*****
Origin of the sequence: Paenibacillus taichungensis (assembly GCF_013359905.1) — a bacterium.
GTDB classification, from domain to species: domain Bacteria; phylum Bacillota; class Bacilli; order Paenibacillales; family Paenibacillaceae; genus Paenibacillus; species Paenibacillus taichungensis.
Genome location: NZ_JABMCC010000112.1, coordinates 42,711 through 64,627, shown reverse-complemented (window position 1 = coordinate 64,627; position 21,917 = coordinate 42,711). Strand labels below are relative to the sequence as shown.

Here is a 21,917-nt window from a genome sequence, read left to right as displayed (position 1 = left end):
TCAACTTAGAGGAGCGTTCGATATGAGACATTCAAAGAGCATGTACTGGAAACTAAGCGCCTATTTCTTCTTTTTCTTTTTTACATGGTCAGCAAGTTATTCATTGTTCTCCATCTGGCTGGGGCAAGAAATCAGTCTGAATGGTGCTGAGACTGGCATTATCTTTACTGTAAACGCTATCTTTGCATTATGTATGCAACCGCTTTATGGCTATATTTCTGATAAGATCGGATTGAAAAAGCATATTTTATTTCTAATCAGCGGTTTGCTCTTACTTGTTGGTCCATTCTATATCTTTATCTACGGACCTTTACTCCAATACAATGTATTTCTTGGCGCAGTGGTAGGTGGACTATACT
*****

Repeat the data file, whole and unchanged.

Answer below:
Origin of the sequence: Paenibacillus taichungensis (assembly GCF_013359905.1) — a bacterium.
GTDB classification, from domain to species: domain Bacteria; phylum Bacillota; class Bacilli; order Paenibacillales; family Paenibacillaceae; genus Paenibacillus; species Paenibacillus taichungensis.
Genome location: NZ_JABMCC010000112.1, coordinates 42,711 through 64,627, shown reverse-complemented (window position 1 = coordinate 64,627; position 21,917 = coordinate 42,711). Strand labels below are relative to the sequence as shown.

Here is a 21,917-nt window from a genome sequence, read left to right as displayed (position 1 = left end):
TCAACTTAGAGGAGCGTTCGATATGAGACATTCAAAGAGCATGTACTGGAAACTAAGCGCCTATTTCTTCTTTTTCTTTTTTACATGGTCAGCAAGTTATTCATTGTTCTCCATCTGGCTGGGGCAAGAAATCAGTCTGAATGGTGCTGAGACTGGCATTATCTTTACTGTAAACGCTATCTTTGCATTATGTATGCAACCGCTTTATGGCTATATTTCTGATAAGATCGGATTGAAAAAGCATATTTTATTTCTAATCAGCGGTTTGCTCTTACTTGTTGGTCCATTCTATATCTTTATCTACGGACCTTTACTCCAATACAATGTATTTCTTGGCGCAGTGGTAGGTGGACTATACT